Two divergent patterns of mortality for smoking-related diseases in ulcerative colitis and Crohn’s disease patients have been suggested in a previous study in Florence, Italy.
Long-term follow-up was completed to re-evaluate mortality in this cohort.
In this study, doctors followed 920 inflammatory bowel disease patients until December 2001 or death (7 patients were lost to follow up).
A total of 14,040 person years were available for analysis
The team found that there were 118 deaths (81/689 in ulcerative colitis and 37/231 in Crohn’s disease).
The doctors calculated expected deaths using age, sex, and calendar specific national and local mortality rates
They found that mortality was strongly increased for gastrointestinal diseases, all cancers, and lung cancer in Crohn's disease patients. This led to a significant 50% excess total mortality.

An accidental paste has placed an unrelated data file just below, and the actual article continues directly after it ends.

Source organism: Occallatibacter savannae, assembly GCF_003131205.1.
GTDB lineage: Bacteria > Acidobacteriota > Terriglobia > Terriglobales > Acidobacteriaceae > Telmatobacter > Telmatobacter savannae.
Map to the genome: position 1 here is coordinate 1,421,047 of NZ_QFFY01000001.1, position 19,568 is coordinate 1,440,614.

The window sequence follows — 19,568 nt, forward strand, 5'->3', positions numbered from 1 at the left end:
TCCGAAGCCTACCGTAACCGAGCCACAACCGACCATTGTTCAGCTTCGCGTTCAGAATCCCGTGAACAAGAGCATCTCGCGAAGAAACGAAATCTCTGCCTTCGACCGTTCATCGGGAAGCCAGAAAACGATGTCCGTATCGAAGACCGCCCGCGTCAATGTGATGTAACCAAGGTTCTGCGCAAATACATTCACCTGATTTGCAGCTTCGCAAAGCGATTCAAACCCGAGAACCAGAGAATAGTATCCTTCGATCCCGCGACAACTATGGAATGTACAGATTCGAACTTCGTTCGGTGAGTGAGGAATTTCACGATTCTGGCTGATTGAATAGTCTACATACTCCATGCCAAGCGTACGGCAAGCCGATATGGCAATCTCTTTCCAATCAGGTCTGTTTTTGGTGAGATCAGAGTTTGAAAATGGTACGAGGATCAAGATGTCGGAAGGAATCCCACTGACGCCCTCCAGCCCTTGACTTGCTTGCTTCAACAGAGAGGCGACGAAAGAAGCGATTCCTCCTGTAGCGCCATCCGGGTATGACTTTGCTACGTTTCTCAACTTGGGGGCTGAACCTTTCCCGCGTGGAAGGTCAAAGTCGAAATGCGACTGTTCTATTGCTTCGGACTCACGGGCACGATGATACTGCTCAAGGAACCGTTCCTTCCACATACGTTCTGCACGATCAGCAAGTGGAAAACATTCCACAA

However, ulcerative colitis patients showed a significantly reduced total mortality due to lower cardiovascular and lung cancer mortality.
No significant excess for colorectal cancer mortality was evident in this extended follow up.
Dr Masala and colleagues concluded, "These clearly divergent patterns of mortality correlate with documented differences in smoking habits between Crohn’s disease and ulcerative colitis patients".
"Family doctors and gastroenterologists should consider stopping cigarette smoking a specific priority for Crohn’s disease patients; the latter should be offered free participation in structured programs for smoking cessation, with the aim of reducing smoking related excess mortality".
"Overall, no evidence of an increased mortality for large bowel cancer emerged in this series".